There are numerous private organizations as well as state and federal agencies that may be willing to assist landowners with writing prescribed fire plans. For example, check with the local county Cooperative Extension office, state forestry department, state wildlife or conservation department, the regional Natural Resource Conservation Service office, or a local, state or national conservation group. There are also many well qualified private consultants that can provide custom made prescribed fire plans to fit any situation. Check with your state prescribed fire council for additional guidance (Coalition of Prescribed Fire Councils).
Well, that depends upon your neighbors – just kidding. If your neighbor is genuinely conducting a “prescribed fire”, the answer is, generally, no. The term prescribed fire comes from the process by where a burn is carefully planned to achieve defined objectives. As part of that planning process, safety is a central consideration. Moreover, one of the best ways to ensure safety is to communicate with neighbors – as well as local fire departments – prior to and on the day of burning. If this has not occurred, contacting your neighbor is recommended. Ideally, they would be more than willing to discuss the details of the burn, as well as contingency plans.
Recently burned areas attract grazing animals because of increased forage quality and palatability. Recently burned areas also have fewer external parasites such as flies and ticks which influence habitat use. Grazing animals follow fires; thus, fire can be used to rotate animals across the landscape. However, animals tend to concentrate on these areas until a more recent burned area is available; thus, when a manager wishes to move livestock, fire is a good tool to achieve this.
Although every burn unit is unique and requires a unique burn plan, in many cases, recommended wind speeds for conducting prescribed burns are 4 to 15 mph. However, there are exceptions where wind speeds above and below this range are suitable. Factors to consider include slope, relative humidity, fuel breaks, crew experience, and fuel conditions (e.g., loading, type, arrangement, moisture).
In general, rangelands should not be burned when there is little or no wind as these conditions make fire spread less predictable and increase the risk of fire whirls/tornadoes. Most prescribed burns require sustained winds out of a specific direction to ensure some level of predictability and to disperse smoke. For more information, see Fire Prescriptions for Maintenance and Restoration of Native Plant Communities.
From a fire containment standpoint, temperature is not as critical as compared to relative humidity and wind speed. As rule of thumb, remember that as temperature increases by 20°F, relative humidity decreases by about 50%, and vice versa. However, (high) temperatures should be considered in regards to how it might affect crew stress and safety. Likewise, prescribed fires conducted above 32°F avoid challenges of freezing water tanks and sprayers.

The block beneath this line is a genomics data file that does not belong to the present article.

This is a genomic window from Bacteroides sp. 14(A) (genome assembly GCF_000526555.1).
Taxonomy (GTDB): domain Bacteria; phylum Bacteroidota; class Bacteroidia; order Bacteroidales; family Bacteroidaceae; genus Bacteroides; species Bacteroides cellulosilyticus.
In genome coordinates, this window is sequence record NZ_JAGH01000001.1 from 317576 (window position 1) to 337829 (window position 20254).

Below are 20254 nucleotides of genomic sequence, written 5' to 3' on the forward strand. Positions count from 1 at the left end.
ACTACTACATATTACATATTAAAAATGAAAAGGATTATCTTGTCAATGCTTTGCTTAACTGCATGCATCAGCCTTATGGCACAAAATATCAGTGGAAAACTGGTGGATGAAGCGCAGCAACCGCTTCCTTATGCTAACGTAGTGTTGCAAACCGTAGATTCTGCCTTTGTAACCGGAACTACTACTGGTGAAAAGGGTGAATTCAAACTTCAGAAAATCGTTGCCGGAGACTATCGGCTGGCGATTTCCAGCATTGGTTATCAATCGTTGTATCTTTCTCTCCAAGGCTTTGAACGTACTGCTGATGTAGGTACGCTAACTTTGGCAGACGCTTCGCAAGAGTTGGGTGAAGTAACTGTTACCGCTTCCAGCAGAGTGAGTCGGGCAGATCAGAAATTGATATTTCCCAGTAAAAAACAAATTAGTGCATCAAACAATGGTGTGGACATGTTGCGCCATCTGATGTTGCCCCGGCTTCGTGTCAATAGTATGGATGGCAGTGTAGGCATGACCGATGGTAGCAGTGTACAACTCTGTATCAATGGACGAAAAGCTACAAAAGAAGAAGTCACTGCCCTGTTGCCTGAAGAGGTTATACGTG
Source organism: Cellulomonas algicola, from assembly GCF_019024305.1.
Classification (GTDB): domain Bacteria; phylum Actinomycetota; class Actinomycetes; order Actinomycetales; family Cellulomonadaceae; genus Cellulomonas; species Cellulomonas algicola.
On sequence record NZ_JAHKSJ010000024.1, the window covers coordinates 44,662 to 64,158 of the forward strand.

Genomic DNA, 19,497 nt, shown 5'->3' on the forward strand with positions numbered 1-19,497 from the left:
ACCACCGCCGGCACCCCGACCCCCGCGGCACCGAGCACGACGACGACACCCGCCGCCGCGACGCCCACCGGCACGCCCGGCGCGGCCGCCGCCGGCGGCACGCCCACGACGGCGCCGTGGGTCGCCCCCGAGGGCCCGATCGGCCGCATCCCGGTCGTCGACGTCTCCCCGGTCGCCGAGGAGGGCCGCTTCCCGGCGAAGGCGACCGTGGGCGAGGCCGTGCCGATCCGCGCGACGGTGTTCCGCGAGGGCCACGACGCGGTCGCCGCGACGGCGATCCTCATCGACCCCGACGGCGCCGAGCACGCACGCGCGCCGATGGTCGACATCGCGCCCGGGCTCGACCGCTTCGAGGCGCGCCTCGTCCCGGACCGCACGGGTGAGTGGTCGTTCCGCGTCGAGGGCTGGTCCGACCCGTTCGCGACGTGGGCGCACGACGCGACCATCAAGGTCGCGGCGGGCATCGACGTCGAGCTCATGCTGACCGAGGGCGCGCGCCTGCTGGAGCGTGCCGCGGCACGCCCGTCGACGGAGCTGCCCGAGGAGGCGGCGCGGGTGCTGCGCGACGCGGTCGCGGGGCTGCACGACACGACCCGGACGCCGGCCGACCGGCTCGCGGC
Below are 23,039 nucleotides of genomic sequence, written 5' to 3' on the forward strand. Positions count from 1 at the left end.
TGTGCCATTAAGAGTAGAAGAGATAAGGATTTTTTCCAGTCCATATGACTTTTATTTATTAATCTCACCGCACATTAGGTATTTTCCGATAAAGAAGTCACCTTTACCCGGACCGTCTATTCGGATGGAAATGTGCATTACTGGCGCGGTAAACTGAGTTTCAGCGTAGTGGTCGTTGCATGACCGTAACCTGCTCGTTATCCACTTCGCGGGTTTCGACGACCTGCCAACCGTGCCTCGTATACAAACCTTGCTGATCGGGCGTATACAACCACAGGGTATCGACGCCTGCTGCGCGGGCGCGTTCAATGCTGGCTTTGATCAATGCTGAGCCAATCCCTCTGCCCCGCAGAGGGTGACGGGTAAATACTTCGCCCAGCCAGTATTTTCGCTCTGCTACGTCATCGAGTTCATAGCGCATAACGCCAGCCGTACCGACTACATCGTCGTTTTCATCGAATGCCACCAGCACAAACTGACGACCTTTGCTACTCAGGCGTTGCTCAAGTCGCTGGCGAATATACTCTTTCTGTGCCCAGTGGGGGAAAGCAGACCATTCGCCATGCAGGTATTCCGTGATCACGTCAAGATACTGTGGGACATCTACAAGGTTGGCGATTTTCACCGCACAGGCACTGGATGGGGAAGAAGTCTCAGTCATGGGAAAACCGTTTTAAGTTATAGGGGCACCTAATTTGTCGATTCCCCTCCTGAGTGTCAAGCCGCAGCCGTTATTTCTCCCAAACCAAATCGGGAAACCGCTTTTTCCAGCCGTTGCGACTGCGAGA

For more information about weather and prescribed burning refer to Fire Prescriptions for Maintenance and Restoration of Native Plant Communities.
The following list provides an inventory of the basic equipment typically used on most prescribed fires. However, because no two burn units and therefore burn plans are identical, equipment needed for one burn may not necessarily be required for another.
- Drip torch and fuel
- Slip-on pump unit, ATV sprayer, and/or back-pack sprayer
- Fire rake
- Fire shovel
- Chain saw
- 2-way radio
- Mobile phone
- Fire weather kit
See What Clothes Should I Wear to Conduct a Prescribed Fire for more information about personal safety.
See Using Prescribed Fire in Oklahoma for a detailed list of prescribed fire equipment (page 23).
There are many methods and options that can be utilized to manage smoke from a prescribed fire.
To minimize smoke problems:
- burn smaller units;
- burn when weather conditions are likely to produce the best dispersion;
- burn when fuel conditions are likely to produce the least amount of smoke;
- utilize suitable ignition techniques for smoke management;
- conduct post-burn mop-up to reduce nuisance smoke;
- reduce the amount of fuels to reduce smoke emissions; and
- reduce the impact of smoke on people.
The National Weather Service fire weather forecasts are a good source of information for smoke dispersion conditions.
For more information see Smoke Management for Prescribed Burns.
It is a recommended practice, regardless of legal requirements, to notify adjacent landowners as well as the local fire department before conducting a prescribed fire. Contact requirements necessary to conduct a prescribed fire vary among states. Check state and local regulations before conducting a prescribed burn. If applicable, check with your state prescribed fire council for additional guidance (Coalition of Prescribed Fire Councils).
The number of people needed to conduct a prescribed fire varies depending upon numerous factors such as size of burn unit, complexity of burn, fuel type(s), fire crew experience, types of firebreaks, equipment availability, and weather conditions. Some prescribed fires can be conducted with as few as two people, while others may require more than 20. Too few people can be as problematic and unsafe as too many people. An experienced fire boss is often the best judge of crew size necessary to conduct a safe burn.